Pine Tree Watch partners with Report for America to add education reporter

Pine Tree Watch and the Maine Center for Public Interest Reporting have partnered with Report for America to bring a new education reporter to Maine.

It’s my absolute pleasure to welcome our first full-time reporter – Samantha Hogan, who comes to Pine Tree Watch from The Frederick (Md.) News-Post, where she covered state politics, as well as stories about agriculture, the environment and energy. For us, she’ll be focusing on education.

Hogan, 26, will be based in PTW’s office in the Burton Cross Building in Augusta. 

Hogan is one of 61 Report for America fellows selected this year to fill news coverage gaps in 50 communities and newsrooms across the country. RFA conducted a national search for candidates earlier this year that yielded more than 1,000 applicants. These were whittled down to a pool of 150 early-career journalists to match with host news organizations.

Samantha Hogan
Samantha Hogan has been hired to cover education for Pine Tree Watch.

Hogan’s most recent editor gave her a more than glowing recommendation, saying she has a knack for breaking down complex issues in a meaningful and accessible way, which is exactly what we aim to do at Pine Tree Watch. She stood out to us during our round of interviews for being down to earth and personable, intelligent, energetic and curious. We’re thrilled to have her here to cover education – a woefully undercovered and important subject in Maine.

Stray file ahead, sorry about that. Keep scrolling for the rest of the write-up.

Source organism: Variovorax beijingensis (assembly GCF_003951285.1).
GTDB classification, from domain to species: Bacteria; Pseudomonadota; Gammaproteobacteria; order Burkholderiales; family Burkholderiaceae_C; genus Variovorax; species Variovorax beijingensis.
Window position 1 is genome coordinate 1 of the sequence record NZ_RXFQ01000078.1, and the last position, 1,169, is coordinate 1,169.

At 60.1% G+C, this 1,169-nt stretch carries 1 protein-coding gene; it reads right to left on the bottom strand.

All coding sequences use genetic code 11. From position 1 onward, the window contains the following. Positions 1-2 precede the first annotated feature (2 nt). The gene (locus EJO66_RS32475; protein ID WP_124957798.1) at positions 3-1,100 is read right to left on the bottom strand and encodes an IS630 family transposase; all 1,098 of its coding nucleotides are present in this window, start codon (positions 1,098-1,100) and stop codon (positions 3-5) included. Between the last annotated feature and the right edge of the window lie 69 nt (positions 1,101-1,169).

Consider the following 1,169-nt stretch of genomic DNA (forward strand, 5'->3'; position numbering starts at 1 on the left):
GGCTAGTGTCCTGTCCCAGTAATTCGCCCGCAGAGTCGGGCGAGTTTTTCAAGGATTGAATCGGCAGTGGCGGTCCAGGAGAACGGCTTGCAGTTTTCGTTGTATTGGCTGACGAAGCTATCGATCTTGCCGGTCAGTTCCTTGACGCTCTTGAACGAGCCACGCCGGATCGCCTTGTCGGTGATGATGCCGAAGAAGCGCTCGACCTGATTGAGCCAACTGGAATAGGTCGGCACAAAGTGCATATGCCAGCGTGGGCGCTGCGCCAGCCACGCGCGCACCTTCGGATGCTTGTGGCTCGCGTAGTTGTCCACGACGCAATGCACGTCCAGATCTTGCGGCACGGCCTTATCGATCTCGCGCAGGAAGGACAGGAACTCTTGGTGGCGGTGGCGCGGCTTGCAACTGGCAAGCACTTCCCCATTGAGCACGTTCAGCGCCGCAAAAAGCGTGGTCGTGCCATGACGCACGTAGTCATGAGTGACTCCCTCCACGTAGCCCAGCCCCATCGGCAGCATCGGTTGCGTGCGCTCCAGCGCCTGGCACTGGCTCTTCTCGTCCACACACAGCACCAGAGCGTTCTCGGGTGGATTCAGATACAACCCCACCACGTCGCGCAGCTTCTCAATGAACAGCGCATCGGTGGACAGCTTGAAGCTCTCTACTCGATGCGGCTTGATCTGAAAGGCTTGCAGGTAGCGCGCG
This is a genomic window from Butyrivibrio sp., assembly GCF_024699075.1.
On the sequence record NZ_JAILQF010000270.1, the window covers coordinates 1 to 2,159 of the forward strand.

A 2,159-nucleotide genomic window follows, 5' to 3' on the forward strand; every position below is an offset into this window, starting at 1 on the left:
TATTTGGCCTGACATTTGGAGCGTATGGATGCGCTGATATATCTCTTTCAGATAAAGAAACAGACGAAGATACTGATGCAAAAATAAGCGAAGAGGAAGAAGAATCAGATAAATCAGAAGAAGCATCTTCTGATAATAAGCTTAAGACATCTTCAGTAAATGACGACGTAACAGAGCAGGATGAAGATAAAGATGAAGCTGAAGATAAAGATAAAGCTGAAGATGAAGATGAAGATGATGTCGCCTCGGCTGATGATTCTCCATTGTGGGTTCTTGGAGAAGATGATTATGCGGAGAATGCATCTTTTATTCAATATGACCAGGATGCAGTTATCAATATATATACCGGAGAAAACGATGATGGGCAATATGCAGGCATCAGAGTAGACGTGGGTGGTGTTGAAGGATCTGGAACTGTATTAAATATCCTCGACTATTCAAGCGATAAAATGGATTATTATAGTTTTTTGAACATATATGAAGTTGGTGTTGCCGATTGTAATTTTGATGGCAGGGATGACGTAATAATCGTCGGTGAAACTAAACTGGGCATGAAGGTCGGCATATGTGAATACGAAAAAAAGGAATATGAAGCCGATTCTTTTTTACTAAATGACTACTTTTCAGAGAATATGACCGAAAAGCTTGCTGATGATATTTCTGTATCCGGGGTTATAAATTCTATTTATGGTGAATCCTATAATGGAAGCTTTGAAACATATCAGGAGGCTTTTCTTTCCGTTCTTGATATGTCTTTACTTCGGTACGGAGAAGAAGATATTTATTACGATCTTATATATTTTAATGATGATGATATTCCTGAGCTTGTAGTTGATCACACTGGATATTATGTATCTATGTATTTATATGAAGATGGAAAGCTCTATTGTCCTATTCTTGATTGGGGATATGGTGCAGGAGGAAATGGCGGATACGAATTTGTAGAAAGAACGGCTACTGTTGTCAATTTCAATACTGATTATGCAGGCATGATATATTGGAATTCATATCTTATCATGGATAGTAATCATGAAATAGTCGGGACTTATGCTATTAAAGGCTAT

Among other things, Hogan will spend the next year looking critically at Maine’s educational policies, testing methods and how students fare in the classroom. Her coverage of agriculture and the environment in Maryland often took her into classrooms, as farmers fought to teach a generation of children who were not raised on farms about where their food and clothing came from and local advocates pushed in-school composting as a solution to dwindling landfill space.

Growing up in the small town of Killingworth, Conn., Hogan attended public school during the early years of the “No Child Left Behind” act signed by President George W. Bush in 2002. She later attended Sacred Heart Academy in Hamden, Conn., and earned both a bachelor’s of arts in print journalism and environmental studies and a master’s in investigative journalism from American University in Washington, D.C.

Hogan also has spent time as an intern for The Washington Post, working on follow-up reporting to its Pulitzer Prize-winning Fatal Force series, which tracked officer-involved shootings across the country; as a public-media intern at in Washington, D.C.; and as a contributing reporter for two hometown newspapers in Killingworth.

She is joined in Maine by her cat Ida, who is named for the mother of investigative journalism, Ida Tarbell.

Please join me in welcoming her to the Maine Center for Public Interest Reporting/Pine Tree Watch.


Daniel Dinsmore

Dan Dinsmore is the executive director of the Maine Center for Public Interest Reporting and the editor and publisher of The Maine Monitor. An award-winning journalist with 27 years of media experience, Dan lives in the Lakes Region with his wife, four kids and way too many dogs.
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